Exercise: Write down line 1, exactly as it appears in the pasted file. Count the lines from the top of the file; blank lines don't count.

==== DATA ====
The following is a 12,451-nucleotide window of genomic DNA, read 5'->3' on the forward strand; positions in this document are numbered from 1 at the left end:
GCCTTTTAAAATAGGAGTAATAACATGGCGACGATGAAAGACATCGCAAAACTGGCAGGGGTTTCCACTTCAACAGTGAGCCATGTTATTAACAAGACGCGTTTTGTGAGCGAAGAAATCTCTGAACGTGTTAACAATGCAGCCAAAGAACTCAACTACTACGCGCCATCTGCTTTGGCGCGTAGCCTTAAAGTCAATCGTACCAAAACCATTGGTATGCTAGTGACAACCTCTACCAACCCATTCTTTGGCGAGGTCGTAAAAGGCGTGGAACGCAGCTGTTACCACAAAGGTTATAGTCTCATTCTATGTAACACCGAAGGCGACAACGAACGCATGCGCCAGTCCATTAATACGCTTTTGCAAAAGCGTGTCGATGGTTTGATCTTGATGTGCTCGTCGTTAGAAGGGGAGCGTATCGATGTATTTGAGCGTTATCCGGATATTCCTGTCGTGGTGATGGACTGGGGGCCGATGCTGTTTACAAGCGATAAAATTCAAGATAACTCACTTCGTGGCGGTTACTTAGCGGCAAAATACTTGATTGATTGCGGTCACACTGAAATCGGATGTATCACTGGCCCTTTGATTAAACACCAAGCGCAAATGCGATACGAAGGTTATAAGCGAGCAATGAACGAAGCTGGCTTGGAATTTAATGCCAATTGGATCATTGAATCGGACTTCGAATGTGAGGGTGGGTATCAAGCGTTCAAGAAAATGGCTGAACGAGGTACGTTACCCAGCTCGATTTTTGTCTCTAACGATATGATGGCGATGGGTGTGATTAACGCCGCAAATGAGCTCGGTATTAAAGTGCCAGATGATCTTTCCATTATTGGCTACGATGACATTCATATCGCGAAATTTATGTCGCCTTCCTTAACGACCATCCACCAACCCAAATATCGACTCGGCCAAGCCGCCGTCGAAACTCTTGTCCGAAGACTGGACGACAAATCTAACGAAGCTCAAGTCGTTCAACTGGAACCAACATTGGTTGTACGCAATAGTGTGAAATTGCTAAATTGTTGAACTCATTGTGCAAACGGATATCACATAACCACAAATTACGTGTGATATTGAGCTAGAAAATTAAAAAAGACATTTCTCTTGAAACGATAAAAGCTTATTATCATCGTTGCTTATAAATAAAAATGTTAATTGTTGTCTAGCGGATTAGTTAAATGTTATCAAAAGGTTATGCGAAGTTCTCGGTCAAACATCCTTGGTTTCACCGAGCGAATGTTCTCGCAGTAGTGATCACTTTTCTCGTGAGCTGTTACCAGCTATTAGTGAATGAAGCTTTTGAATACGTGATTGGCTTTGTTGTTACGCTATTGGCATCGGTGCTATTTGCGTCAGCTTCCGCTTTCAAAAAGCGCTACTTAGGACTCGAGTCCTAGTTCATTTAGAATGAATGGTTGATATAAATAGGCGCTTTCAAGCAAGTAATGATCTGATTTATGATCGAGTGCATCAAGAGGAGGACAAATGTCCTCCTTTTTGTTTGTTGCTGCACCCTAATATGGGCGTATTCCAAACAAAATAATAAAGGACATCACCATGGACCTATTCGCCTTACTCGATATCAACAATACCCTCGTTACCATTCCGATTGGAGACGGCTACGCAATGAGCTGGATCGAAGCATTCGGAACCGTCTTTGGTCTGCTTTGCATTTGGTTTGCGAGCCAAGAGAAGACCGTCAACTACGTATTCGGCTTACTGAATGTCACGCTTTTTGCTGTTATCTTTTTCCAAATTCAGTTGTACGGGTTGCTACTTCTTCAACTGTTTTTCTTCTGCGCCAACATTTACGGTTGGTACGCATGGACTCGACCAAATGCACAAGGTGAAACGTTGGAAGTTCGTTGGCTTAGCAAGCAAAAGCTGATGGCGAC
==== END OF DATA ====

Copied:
The following is a 12,451-nucleotide window of genomic DNA, read 5'->3' on the forward strand; positions in this document are numbered from 1 at the left end: